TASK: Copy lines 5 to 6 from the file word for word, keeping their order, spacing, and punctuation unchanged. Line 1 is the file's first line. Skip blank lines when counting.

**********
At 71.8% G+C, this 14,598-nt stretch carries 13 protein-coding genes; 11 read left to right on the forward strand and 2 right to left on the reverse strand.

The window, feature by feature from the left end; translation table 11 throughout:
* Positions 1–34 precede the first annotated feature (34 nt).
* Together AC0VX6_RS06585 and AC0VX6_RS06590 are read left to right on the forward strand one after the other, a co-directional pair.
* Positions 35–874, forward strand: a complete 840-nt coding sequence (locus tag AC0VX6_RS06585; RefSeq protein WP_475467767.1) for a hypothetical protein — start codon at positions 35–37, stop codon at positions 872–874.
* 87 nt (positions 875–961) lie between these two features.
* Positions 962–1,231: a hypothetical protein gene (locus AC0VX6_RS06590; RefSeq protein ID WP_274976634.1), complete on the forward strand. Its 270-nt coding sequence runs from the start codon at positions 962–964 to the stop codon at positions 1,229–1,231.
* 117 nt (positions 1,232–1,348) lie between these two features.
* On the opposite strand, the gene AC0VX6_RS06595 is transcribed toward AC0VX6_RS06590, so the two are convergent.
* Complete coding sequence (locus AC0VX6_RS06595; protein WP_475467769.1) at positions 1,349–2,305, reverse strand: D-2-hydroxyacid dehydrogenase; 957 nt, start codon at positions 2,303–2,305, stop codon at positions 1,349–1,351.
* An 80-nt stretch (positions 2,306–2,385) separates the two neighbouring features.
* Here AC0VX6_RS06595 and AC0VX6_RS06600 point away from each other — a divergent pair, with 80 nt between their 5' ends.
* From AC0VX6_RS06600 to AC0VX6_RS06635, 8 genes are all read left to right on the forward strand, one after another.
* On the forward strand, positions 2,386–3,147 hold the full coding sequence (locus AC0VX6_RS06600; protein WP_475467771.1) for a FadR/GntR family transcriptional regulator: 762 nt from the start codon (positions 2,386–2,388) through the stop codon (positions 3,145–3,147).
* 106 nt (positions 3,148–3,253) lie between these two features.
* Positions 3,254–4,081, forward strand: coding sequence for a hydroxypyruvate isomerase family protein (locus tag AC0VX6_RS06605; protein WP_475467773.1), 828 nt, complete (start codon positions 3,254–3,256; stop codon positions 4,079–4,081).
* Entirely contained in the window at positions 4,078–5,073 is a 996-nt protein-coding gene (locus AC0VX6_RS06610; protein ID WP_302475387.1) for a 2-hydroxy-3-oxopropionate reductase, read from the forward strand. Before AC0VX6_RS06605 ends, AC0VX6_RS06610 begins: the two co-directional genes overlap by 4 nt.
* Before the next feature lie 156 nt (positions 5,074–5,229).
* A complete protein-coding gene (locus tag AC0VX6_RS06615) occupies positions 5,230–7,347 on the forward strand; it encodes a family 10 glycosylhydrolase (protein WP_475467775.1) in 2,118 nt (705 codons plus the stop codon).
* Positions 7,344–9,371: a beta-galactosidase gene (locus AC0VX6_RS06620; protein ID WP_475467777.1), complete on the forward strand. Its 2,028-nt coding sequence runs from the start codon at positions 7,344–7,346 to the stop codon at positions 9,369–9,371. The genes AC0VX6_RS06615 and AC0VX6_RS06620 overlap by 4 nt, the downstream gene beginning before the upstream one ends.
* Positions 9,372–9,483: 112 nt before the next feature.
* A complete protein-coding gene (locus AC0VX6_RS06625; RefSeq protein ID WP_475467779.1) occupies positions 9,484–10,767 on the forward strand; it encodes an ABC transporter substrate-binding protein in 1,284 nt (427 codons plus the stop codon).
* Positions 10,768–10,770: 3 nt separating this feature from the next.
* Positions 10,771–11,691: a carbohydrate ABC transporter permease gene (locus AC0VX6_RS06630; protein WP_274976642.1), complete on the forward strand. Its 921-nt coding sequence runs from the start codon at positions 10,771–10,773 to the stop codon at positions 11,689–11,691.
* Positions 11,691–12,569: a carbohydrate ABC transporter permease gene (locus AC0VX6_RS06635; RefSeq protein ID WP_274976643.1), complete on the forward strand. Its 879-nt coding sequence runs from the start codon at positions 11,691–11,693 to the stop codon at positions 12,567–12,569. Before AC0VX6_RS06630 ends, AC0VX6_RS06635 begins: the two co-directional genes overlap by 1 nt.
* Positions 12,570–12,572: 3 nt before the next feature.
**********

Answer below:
* Positions 35–874, forward strand: a complete 840-nt coding sequence (locus tag AC0VX6_RS06585; RefSeq protein WP_475467767.1) for a hypothetical protein — start codon at positions 35–37, stop codon at positions 872–874.
* 87 nt (positions 875–961) lie between these two features.